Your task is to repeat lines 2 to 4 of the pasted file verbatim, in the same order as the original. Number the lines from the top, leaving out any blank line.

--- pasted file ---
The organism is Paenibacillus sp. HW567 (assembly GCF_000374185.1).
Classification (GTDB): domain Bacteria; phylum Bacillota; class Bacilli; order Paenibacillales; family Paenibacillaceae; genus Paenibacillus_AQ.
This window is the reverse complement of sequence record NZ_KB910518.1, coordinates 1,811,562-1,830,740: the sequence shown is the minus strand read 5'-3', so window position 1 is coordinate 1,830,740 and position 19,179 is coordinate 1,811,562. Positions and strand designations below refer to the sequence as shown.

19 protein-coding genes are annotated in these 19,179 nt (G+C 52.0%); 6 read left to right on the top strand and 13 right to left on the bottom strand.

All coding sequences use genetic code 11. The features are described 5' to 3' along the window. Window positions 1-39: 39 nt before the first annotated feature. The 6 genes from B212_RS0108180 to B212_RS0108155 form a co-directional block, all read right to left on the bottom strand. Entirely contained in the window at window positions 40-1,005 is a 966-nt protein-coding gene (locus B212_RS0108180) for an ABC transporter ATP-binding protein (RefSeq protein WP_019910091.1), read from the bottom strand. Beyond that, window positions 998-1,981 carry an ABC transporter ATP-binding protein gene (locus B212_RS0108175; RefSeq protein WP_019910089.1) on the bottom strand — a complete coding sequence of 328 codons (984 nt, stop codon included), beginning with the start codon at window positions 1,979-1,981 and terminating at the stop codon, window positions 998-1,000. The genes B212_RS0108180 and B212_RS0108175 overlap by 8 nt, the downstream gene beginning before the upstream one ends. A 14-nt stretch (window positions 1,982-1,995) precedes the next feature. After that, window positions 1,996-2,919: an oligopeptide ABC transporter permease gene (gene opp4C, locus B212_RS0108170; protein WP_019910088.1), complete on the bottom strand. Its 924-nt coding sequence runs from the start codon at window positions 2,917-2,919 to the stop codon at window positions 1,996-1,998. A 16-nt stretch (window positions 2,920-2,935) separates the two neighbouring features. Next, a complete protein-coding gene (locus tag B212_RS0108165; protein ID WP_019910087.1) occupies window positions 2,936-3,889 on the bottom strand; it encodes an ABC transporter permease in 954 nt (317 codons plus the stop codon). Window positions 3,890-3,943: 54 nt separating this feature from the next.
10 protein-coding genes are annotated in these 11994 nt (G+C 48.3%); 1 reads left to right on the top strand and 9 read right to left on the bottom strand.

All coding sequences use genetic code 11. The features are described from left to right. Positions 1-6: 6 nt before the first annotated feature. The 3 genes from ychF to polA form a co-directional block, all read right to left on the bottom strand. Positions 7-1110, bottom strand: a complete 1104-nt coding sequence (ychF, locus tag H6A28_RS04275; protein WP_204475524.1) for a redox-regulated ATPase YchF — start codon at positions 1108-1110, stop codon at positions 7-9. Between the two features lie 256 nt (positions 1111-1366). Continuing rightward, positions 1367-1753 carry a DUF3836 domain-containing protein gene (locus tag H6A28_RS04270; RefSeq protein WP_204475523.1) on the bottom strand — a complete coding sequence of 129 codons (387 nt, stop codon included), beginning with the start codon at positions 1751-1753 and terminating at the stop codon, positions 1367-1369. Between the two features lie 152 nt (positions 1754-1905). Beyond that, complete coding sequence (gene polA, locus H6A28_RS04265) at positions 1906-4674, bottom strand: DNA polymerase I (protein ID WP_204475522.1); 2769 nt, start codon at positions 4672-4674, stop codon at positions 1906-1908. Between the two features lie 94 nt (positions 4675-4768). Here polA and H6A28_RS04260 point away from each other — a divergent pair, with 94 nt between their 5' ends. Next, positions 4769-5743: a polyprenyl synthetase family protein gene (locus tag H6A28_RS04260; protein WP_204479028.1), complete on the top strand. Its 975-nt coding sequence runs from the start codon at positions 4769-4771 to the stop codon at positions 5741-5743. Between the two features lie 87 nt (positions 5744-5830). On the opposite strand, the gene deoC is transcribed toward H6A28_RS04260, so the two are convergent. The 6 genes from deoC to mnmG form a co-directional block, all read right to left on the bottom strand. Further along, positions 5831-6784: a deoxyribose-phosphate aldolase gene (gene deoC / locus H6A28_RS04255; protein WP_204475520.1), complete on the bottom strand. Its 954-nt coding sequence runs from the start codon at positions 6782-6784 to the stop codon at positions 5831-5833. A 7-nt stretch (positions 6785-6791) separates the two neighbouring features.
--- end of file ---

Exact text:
Classification (GTDB): domain Bacteria; phylum Bacillota; class Bacilli; order Paenibacillales; family Paenibacillaceae; genus Paenibacillus_AQ.
This window is the reverse complement of sequence record NZ_KB910518.1, coordinates 1,811,562-1,830,740: the sequence shown is the minus strand read 5'-3', so window position 1 is coordinate 1,830,740 and position 19,179 is coordinate 1,811,562. Positions and strand designations below refer to the sequence as shown.

19 protein-coding genes are annotated in these 19,179 nt (G+C 52.0%); 6 read left to right on the top strand and 13 right to left on the bottom strand.